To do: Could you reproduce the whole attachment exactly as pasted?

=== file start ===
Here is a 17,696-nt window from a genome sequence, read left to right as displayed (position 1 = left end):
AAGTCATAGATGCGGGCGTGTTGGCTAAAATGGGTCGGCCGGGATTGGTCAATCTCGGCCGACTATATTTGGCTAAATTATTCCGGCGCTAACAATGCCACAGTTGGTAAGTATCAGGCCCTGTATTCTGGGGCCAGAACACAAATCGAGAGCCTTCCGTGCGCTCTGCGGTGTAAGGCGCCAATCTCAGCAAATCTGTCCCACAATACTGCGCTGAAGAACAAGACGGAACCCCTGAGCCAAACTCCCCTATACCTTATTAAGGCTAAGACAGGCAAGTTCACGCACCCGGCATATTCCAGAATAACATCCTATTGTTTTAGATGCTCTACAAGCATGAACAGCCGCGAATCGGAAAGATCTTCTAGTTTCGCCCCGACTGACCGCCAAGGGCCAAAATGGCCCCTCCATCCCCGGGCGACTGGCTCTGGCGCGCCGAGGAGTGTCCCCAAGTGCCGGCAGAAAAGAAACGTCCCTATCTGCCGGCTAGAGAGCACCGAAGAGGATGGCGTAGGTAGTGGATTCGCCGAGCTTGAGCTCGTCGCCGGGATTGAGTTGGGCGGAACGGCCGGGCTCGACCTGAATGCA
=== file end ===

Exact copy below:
Here is a 17,696-nt window from a genome sequence, read left to right as displayed (position 1 = left end):
AAGTCATAGATGCGGGCGTGTTGGCTAAAATGGGTCGGCCGGGATTGGTCAATCTCGGCCGACTATATTTGGCTAAATTATTCCGGCGCTAACAATGCCACAGTTGGTAAGTATCAGGCCCTGTATTCTGGGGCCAGAACACAAATCGAGAGCCTTCCGTGCGCTCTGCGGTGTAAGGCGCCAATCTCAGCAAATCTGTCCCACAATACTGCGCTGAAGAACAAGACGGAACCCCTGAGCCAAACTCCCCTATACCTTATTAAGGCTAAGACAGGCAAGTTCACGCACCCGGCATATTCCAGAATAACATCCTATTGTTTTAGATGCTCTACAAGCATGAACAGCCGCGAATCGGAAAGATCTTCTAGTTTCGCCCCGACTGACCGCCAAGGGCCAAAATGGCCCCTCCATCCCCGGGCGACTGGCTCTGGCGCGCCGAGGAGTGTCCCCAAGTGCCGGCAGAAAAGAAACGTCCCTATCTGCCGGCTAGAGAGCACCGAAGAGGATGGCGTAGGTAGTGGATTCGCCGAGCTTGAGCTCGTCGCCGGGATTGAGTTGGGCGGAACGGCCGGGCTCGACCTGAATGCA